Try before you buy. I like ESP more than Gibson and most ESP guitar's are cheaper



True, but most Gibisons your just paying for the name, not the quality, cause I know that their quality control on the $3000 Les Pauls has gone to pot recently.

But typically, the more expensive, the better quality and better parts will be used on the guitar. Just look at PRS, super expensive guitars, but they all are amazing guitars.

A MIM Fender might not compare to a MIA Fender, but it depends on the player mostly.
#15
Quote by Wiintruder
Yes. It is said if You have the money buy a Ferrari, not a twingo. But Your example is different. Was it custom built for You? In that case, by all means, spend all You want, because it's exactly what You want. But paying for a brand not always means paying for quality, specially nowadays with the economic crisis


All I changed was body woods and hardware.
#16
Quote by ethan_hanus
A MIM Fender might not compare to a MIA Fender, but it depends on the player mostly.


Yes sir true...


Quote by ethan_hanus
But typically, the more expensive, the better quality and better parts will be used on the guitar. Just look at PRS, super expensive guitars, but they all are amazing guitars.


but why contradict yourself?
#17
Too cheap = rubbish
Too expensive = rubbish, but better rubbish than the cheap crap.

You've got to find a sweet spot, which is usually in the upper mid ranges of price.
This is generally true of most things to be honest.

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#18
Quote by osXtiger
You've got to find a sweet spot, which is usually in the upper mid ranges of price.
This is generally true of most things to be honest.


Yes. While the Gibson custom is seriously over priced, the Gibson studio/faded/2008 models aren't overpriced (too much).
#19
Generally, more expensive does mean better, but not in every case. A lot of what makes a guitar "good" is completely subjective, so it should really be taken on a case-by-case basis.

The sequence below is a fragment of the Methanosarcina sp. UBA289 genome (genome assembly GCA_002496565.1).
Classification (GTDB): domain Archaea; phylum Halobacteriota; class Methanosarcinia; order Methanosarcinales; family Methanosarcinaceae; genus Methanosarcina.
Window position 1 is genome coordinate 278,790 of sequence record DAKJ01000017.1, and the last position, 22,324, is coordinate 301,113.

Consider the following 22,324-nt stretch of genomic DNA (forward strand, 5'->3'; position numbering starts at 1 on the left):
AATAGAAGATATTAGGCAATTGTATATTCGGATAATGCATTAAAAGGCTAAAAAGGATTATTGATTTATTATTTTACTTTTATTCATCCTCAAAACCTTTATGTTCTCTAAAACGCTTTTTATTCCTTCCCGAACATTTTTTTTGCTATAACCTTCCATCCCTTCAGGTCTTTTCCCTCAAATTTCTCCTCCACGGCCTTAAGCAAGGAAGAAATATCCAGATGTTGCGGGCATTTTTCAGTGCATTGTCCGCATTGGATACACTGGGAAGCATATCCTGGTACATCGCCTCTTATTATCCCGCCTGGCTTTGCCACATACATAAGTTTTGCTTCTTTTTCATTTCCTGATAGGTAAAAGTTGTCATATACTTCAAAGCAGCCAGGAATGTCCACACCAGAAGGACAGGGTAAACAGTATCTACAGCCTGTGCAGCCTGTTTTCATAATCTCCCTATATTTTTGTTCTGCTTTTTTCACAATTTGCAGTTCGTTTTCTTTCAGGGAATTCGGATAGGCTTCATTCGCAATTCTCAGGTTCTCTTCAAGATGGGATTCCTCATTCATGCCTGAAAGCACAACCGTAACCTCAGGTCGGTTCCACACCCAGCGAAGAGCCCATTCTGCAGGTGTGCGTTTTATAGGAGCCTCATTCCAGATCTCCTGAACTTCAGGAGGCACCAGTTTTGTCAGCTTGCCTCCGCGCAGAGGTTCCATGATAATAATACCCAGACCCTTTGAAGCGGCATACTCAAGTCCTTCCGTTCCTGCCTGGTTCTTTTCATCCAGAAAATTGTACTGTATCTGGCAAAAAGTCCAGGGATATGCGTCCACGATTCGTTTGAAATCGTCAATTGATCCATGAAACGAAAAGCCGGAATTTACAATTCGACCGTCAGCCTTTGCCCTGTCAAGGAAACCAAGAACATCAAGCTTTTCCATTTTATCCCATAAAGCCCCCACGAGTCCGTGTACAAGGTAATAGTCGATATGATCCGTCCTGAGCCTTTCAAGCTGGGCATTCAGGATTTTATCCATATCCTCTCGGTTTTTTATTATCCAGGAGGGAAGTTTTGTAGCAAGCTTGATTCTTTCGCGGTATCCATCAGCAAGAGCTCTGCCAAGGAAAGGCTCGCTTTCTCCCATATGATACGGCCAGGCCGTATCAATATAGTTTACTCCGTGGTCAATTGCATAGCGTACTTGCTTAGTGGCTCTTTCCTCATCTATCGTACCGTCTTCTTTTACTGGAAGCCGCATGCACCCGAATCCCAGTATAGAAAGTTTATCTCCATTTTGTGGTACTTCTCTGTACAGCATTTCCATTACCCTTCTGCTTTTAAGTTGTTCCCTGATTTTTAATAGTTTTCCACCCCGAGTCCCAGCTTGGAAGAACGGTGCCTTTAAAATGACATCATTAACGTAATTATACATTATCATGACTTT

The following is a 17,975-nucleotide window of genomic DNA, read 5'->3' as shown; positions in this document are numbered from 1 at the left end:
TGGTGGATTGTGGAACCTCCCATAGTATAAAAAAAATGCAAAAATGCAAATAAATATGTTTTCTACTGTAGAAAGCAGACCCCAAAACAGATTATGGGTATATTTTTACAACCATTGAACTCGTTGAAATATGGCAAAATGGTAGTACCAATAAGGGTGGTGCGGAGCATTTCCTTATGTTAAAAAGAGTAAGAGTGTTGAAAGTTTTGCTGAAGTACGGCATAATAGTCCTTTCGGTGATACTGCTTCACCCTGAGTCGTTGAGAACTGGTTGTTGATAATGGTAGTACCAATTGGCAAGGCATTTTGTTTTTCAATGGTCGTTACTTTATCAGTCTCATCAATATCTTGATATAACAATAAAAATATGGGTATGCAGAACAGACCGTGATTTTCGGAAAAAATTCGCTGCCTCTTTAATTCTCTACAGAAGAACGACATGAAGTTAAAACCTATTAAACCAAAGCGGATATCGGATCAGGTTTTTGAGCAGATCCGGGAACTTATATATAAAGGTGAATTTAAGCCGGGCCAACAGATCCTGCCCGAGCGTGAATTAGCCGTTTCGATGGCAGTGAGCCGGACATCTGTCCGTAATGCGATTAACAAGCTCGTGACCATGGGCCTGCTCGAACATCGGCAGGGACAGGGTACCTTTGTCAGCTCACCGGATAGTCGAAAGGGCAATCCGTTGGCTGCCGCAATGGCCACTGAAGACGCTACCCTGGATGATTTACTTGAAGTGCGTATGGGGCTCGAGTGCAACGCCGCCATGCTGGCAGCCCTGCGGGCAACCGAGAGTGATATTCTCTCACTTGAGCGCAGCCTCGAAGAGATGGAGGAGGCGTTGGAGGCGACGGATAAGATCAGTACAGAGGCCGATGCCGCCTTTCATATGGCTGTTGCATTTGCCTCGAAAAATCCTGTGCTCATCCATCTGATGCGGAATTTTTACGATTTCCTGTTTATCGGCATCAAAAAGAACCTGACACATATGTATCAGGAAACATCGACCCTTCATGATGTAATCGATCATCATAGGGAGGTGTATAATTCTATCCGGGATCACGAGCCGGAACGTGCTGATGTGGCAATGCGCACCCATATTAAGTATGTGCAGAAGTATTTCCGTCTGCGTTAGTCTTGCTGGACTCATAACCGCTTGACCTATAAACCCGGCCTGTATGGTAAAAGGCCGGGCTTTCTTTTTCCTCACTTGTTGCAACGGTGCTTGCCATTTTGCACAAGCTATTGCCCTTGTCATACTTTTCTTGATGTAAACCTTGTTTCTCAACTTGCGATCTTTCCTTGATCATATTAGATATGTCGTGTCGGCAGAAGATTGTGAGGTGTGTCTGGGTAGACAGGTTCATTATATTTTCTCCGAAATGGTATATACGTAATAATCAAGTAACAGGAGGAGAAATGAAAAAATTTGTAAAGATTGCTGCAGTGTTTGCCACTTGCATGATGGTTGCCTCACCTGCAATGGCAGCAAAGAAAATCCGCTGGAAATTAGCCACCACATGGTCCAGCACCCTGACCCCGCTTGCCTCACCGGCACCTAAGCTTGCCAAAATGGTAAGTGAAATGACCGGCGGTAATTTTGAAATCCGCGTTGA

#20
Expensive doesn't always mean better but with Fender it holds true in my experience, American strats always seem to feel better, better quality than MIM or such. MIM strats aren't bad, but just don't seem as good as American ones usually.
#21
yes but it's like everything. I've seen posts here saying that if it's not Mesa it sucks (for example). But what happens to Vox, Diezel, Fende, Engl, and all other brands used by guitarists we all listen to and love the sound.

The probable answer is "it's their tone man camon"....

What I found (no offense to anyone) is that most ppl here just listen to what other ppl says and and never really tried most of the gear they support and advise. Whats up with that?
#22
Well, it's because UG is mostly 15-year-old boys who haven't quite learned to think for themselves yet, so they hop on bandwagons.
#23
Expensive doesn't automatically mean better, but it certainly gives a ballpark.

I think that after a certain price point, it's entirely down to opinion. It's easy to tell a GOOD guitar from a BAD one, but it's hard to tell which of two good guitars is BETTER. That's down to preference.

I would put that "critical price" at about 500 dollars. That would buy you an epiphone Les Paul or a Fender Standard Strat. While many consider this cheap, they are good guitars, quite solidly built and perfectly suitable for amateur and professional use. Guitars upwards of 500 dollars, while they might not be to your tastes, they certainly won't be "pieces of shit".

I tend to prefer cheap n' simple guitars.
#24
Just because a guitar is more expensive or made in the USA, Japan, Korea or China doesn't make it better. I have played guitars that were very inexpensive made in China they felt played and sounded better than guitars people pay 1000s for, made in the USA. People who pay 1000s of dollars just hate to admit someone can get a guitar for a 10th of the price that is almost or just as good. I have covered Gibson and Epiphone head stocks and let people try them then let them decide which is which then I will say and hand them the Epi say it's the Gibson and they say they can tell it's the Gibson then I pull off the cloth bag oops it's the Epi! and watch their face turn red. Needless to say we have been banned from doing that in several local shops. A lot of the time it's all in the mind of the guy who's playing if they don't actually know what they are playing they can make an honest evaluation. 80% of the people who did the blind test could not distinguish the Epi from the Gibson I swear the other 20% just guessed right. This doesn't just go for Epi Gibson you can try it with other brands as well. I always wanted to do an Agile, Epi, Gibson test but we are not welcome to do our tests anymore.